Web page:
Friday 3 April 2015

Record of the Week: Stations of the Cross

Good Friday observances usually include the Stations of Cross because they encourage the faithful to reflect, pray and mediate on the events of Christ's Passion.  Most famous, perhaps, is the televised Way of the Cross through the ancient Roman Colosseum that the Pope traces as part of his annual Good Friday devotions.

We are all familiar with Stations of the Cross found in every church and chapel - tableaux usually mounted on the walls in a sequential circuit around the walls of the nave.  So ubiquitous are these Stations that we might not give very much thought to their history. Did you know...?

  • The Stations probably evolved from the Way of the Cross or Via Dolorosa in Jerusalem.  This was the path that pilgrims were encouraged to follow during their pilgrimage to the Holy Land.
  • The development of the Via Dolorosa is often attributed to the Franciscans, after they were granted administration of the Christian holy sites in Jerusalem in 1342.
  • In the 15th and 16th centuries, seeking to replicate the Way of the Cross for pilgrims in Europe, the Franciscans laid out similar shrines or meditation stations along pilgrimage routes on the Continent.
  • The number of stations along these routes varied between 7 and 30.
  • In 1686, Pope Innocent XI granted the Franciscans the right to erect stations within their churches.  Following that, the right was extended to all churches, as long as the Stations were erected by Franciscans and with the Bishop's permission. At this time the number of Stations was fixed at fourteen.
  • Of these fourteen accepted stations, only eight are clearly founded in Scripture. Stations 3, 4, 6, 7 and 9 are not described in the Gospels.
  • To provide a version more closely aligned with the Bible, Pope John Paul II introduced a new form of devotion, the Scriptural Way of the Cross, in 1991.
  • Minimal requirements for the Stations are fourteen wooden crosses and numerals; pictures alone do not suffice.  For example, during outdoor Good Friday processions (and when the Pope processes around the Colosseum tonight), the Stations are said without any images - just temporary crosses to mark the way.
  • The devotion is also shared by Anglican and Lutheran denominations.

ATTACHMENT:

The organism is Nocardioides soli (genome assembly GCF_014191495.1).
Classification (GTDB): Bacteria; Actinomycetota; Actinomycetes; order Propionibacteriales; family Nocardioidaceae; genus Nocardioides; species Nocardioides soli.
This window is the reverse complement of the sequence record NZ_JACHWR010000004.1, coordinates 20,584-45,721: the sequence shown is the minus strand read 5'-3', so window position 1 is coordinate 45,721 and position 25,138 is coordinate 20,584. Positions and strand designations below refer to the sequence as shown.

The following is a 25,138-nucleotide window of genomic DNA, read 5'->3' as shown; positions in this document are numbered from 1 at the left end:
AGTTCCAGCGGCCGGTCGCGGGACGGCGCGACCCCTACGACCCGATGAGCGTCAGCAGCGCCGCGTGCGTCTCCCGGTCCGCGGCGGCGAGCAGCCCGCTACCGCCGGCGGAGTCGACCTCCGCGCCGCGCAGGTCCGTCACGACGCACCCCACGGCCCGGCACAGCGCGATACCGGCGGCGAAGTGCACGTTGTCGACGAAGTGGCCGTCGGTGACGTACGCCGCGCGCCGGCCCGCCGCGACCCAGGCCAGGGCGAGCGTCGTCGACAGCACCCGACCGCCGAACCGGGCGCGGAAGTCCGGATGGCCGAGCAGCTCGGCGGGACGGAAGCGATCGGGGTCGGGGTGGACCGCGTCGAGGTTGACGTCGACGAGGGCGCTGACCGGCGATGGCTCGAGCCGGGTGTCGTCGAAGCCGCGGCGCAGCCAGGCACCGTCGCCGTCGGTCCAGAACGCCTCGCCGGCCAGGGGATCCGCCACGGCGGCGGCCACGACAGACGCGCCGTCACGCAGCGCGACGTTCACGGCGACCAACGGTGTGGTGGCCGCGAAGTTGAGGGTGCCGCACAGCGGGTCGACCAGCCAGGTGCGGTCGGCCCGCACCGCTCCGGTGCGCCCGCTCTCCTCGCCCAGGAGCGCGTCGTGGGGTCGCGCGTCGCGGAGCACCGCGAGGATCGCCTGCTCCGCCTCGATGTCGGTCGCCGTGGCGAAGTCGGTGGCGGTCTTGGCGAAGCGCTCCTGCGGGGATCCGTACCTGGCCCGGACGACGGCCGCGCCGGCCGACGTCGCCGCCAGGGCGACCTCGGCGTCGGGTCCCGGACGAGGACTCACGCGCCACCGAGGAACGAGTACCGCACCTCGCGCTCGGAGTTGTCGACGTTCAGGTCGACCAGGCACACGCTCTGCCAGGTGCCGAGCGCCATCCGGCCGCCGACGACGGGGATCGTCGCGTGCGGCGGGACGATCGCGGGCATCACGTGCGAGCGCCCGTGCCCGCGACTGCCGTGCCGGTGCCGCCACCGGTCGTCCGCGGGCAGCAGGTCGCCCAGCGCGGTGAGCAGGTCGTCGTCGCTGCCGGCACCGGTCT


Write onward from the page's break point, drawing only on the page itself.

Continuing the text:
At the Archives, we have photographs of any least one station from each of our churches. Today, we've pulled together a full set from fourteen different parishes that exemplify the wide range of style, material, size and subject matter of the Stations of the Cross found across our Archdiocese:

1986 Parish Photographic Survey, Slide Collection, PH78 #163

I. Jesus is condemned to death
St. Paschal Baylon Church, Thornhill
2008 ARCAT Cultural Heritage Inventory Pilot Project, #084C002

II. Jesus carries his cross
St. Mary's Church, Toronto
1986 Parish Photographic Survey, Slide Collection, PH78 #49

III. Jesus falls the first time
Our Lady Queen of the World, Richmond Hill
2008 ARCAT Cultural Heritage Inventory Pilot Project, #121C004

IV. Jesus meets his mother
St. Clare of Assisi Church, Woodbridge

These Stations, painted on tiles, were created by an artist from Assisi in Italy, hometown of the parish's patroness.
1986 Parish Photographic Survey, Slide Collection, PH78 #25

V. Simon of Cyrene helps Jesus carry the cross
Holy Spirit Church, Scarborough
2008 ARCAT Cultural Heritage Inventory Pilot Project, #062C006

VI. Veronica wipes the face of Jesus
St. Fidelis Church, Toronto

These Stations were made in Tanzania.
1992 Archdiocesan Sesquicentennial Calendar Project, PH76/48T

VII. Jesus falls the second time
Sisters of St. Joseph of Toronto, Motherhouse Chapel at Morrow Park

These marble Stations, carved in a neoclassic style, uniquely feature a female figure in each vignette, which was specifically commissioned by the religious community of Sisters.
Photographs Collection, PH0093/50CP

VIII. Jesus meets the women of Jerusalem
St. Paul's Basilica, Toronto
1986 Parish Photographic Survey, Slide Collection, PH78 #7

IX. Jesus falls the third time
Blessed Trinity Church, Toronto
Photographs Collection, PH78-154/18CP

X. Jesus is stripped of his garments
St. Mary Immaculate Church, Richmond Hill

Photographs Collection, PH0055/18CP

XI: Jesus is nailed to the cross
St. Clare's Church
1986 Parish Photographic Survey, Slide Collection, PH78 #139

XII. Jesus dies on the cross
St. Margaret of Scotland Church, Toronto
Photographs Collection, PH0072-15PXIII.

Jesus is taken down from the cross

St. John Bosco, Toronto

1986 Parish Photographic Survey, Slide Collection, PH78 #22

XIV. Jesus is laid in the tomb
Holy Name Church, Toronto

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